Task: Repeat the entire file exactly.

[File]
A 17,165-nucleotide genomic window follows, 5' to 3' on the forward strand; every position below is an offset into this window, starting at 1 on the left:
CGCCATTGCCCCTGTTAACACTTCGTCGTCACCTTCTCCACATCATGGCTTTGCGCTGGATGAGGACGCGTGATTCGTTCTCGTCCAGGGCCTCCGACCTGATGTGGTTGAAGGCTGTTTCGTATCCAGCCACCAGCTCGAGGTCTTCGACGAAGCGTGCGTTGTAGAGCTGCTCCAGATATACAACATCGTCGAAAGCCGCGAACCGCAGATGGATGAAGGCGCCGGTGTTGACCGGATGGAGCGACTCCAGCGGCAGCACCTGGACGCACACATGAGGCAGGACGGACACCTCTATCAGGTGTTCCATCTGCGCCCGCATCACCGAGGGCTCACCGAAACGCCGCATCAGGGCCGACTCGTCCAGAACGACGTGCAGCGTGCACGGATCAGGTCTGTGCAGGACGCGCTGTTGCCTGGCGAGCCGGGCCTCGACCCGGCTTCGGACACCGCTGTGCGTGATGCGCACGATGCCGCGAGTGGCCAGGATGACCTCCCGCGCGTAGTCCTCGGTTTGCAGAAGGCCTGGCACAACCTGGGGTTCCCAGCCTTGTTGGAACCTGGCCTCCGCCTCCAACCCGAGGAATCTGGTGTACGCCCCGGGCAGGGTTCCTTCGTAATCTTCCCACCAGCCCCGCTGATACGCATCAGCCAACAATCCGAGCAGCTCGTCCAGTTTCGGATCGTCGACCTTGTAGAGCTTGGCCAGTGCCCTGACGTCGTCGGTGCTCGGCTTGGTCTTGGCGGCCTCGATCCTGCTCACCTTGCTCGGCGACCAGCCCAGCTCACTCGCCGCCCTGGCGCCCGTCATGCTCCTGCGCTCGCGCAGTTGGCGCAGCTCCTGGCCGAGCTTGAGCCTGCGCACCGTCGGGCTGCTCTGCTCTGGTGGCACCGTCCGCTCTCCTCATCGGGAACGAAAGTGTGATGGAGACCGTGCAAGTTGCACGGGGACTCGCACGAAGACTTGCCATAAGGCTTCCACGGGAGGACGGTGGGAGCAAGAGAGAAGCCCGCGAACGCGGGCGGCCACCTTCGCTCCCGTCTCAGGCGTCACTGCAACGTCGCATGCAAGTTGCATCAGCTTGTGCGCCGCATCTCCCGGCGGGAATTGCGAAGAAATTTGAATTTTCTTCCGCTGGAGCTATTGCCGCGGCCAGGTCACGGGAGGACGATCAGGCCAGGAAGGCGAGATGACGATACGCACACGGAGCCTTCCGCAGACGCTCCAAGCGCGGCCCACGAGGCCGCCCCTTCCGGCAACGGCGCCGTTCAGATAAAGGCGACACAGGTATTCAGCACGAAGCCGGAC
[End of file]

A 17,165-nucleotide genomic window follows, 5' to 3' on the forward strand; every position below is an offset into this window, starting at 1 on the left:
CGCCATTGCCCCTGTTAACACTTCGTCGTCACCTTCTCCACATCATGGCTTTGCGCTGGATGAGGACGCGTGATTCGTTCTCGTCCAGGGCCTCCGACCTGATGTGGTTGAAGGCTGTTTCGTATCCAGCCACCAGCTCGAGGTCTTCGACGAAGCGTGCGTTGTAGAGCTGCTCCAGATATACAACATCGTCGAAAGCCGCGAACCGCAGATGGATGAAGGCGCCGGTGTTGACCGGATGGAGCGACTCCAGCGGCAGCACCTGGACGCACACATGAGGCAGGACGGACACCTCTATCAGGTGTTCCATCTGCGCCCGCATCACCGAGGGCTCACCGAAACGCCGCATCAGGGCCGACTCGTCCAGAACGACGTGCAGCGTGCACGGATCAGGTCTGTGCAGGACGCGCTGTTGCCTGGCGAGCCGGGCCTCGACCCGGCTTCGGACACCGCTGTGCGTGATGCGCACGATGCCGCGAGTGGCCAGGATGACCTCCCGCGCGTAGTCCTCGGTTTGCAGAAGGCCTGGCACAACCTGGGGTTCCCAGCCTTGTTGGAACCTGGCCTCCGCCTCCAACCCGAGGAATCTGGTGTACGCCCCGGGCAGGGTTCCTTCGTAATCTTCCCACCAGCCCCGCTGATACGCATCAGCCAACAATCCGAGCAGCTCGTCCAGTTTCGGATCGTCGACCTTGTAGAGCTTGGCCAGTGCCCTGACGTCGTCGGTGCTCGGCTTGGTCTTGGCGGCCTCGATCCTGCTCACCTTGCTCGGCGACCAGCCCAGCTCACTCGCCGCCCTGGCGCCCGTCATGCTCCTGCGCTCGCGCAGTTGGCGCAGCTCCTGGCCGAGCTTGAGCCTGCGCACCGTCGGGCTGCTCTGCTCTGGTGGCACCGTCCGCTCTCCTCATCGGGAACGAAAGTGTGATGGAGACCGTGCAAGTTGCACGGGGACTCGCACGAAGACTTGCCATAAGGCTTCCACGGGAGGACGGTGGGAGCAAGAGAGAAGCCCGCGAACGCGGGCGGCCACCTTCGCTCCCGTCTCAGGCGTCACTGCAACGTCGCATGCAAGTTGCATCAGCTTGTGCGCCGCATCTCCCGGCGGGAATTGCGAAGAAATTTGAATTTTCTTCCGCTGGAGCTATTGCCGCGGCCAGGTCACGGGAGGACGATCAGGCCAGGAAGGCGAGATGACGATACGCACACGGAGCCTTCCGCAGACGCTCCAAGCGCGGCCCACGAGGCCGCCCCTTCCGGCAACGGCGCCGTTCAGATAAAGGCGACACAGGTATTCAGCACGAAGCCGGAC